Dear Annie: In a recent column, a reader stated his wife has a serious addiction to pain pills after years of being prescribed them, hasn’t worked in those years, spends most of her time in bed, breaks into pill safes and begs for more pills. You told him that his wife has a severe opioid addiction. This is entirely possible. However, it is not clear from the letter that his wife’s doctor has been consulted to diagnose addiction.
There are a number of other issues that might have her asking for more pain medicine. It is possible, for example, that she is desperate because her pain is inadequately controlled. This can result in behavior that resembles addiction and is often called “pseudo-addiction.” If it is pseudo-addiction, this does not mean the reader should give his wife extra pills. It does mean that a doctor with experience in pain control needs to be consulted. It is possible, for example, that a different medicine may be more useful than more of her current one. However, that is not my call to make, or her family’s, or yours. It is a pain specialist’s job to make those decisions.
Some more information that may be useful to know about opioid medication and addiction: With long-term use of opioids, the body gets used to them, which is called tolerance. With tolerance, opioids get less effective at pain relief, so over time, more pain medicine is often needed, even if the pain is not growing. The resources you mentioned may be important for “Tired” and others in his position, whether or not a doctor has diagnosed opioid addiction. They give information about addiction and drug abuse, ways to reduce the risks of opioid use and abuse, and support for caregivers. — A Pharmacy Student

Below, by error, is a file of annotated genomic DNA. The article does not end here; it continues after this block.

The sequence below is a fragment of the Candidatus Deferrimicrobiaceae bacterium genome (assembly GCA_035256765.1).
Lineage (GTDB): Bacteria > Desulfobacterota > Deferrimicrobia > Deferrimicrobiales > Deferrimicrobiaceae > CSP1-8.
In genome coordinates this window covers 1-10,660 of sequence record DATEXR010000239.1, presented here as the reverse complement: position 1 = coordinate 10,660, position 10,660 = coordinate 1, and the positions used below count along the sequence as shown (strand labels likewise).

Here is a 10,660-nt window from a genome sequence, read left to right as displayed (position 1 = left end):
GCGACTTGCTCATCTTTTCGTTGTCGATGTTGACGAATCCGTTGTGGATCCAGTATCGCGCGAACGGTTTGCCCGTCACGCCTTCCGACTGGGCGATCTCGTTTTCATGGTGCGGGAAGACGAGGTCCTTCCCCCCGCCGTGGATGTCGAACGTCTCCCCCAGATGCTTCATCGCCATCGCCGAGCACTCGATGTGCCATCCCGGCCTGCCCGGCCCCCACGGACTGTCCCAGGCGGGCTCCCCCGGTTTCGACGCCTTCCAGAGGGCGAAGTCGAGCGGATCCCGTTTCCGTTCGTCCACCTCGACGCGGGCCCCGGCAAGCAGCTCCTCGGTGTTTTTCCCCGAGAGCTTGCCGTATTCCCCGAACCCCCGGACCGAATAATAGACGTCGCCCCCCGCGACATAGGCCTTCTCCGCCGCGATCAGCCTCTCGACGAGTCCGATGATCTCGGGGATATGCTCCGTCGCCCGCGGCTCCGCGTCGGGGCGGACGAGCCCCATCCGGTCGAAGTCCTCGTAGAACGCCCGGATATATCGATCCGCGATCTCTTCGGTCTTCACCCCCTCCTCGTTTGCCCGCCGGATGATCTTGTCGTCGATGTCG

Dear Pharmacy Student: Thank you for your well-thought-out letter. I always love hearing from people who specialize in certain fields. Any type of drug addiction is serious and will always be taken seriously by a doctor, and a treatment plan should be put in place.
Dear Annie: I read your column and usually appreciate your words of advice. However, I thought you were a little short to the customer who complained about his takeout.
I, too, consider myself mildly disabled. I have my limits as to how far I can comfortably walk in a day. Did you not notice that “Lost Customer in Wilmington” said he is mildly disabled? Did you not think his walk to and from the restaurant might have met his limit for the day? And how did he not give the server a chance to earn a tip? I hope he has learned from this to always check his order before leaving an establishment — but still, he had a right to expect that his meal would be adequate at least.
I also think that if he had left the meal in the bag and taken it back the next day, he probably would have been offered tonight’s meal at no charge or his money refunded, as well as the chance to vent gently.
Anyway, I feel he deserved a bit of sympathy for a disappointing dinner. — Been There
Dear Been There: Thank you for sharing your perspective. I am always for giving people the benefit of the doubt, even if it is over a disappointing dinner. Your point about being sympathetic to his disability is a good one, and I sincerely appreciate it.
“Ask Me Anything: A Year of Advice From Dear Annie” is out now! Annie Lane’s debut book — featuring favorite columns on love, friendship, family and etiquette — is available as a paperback and e-book. Visit http://www.creatorspublishing.com for more information. Send your questions for Annie Lane to [email protected]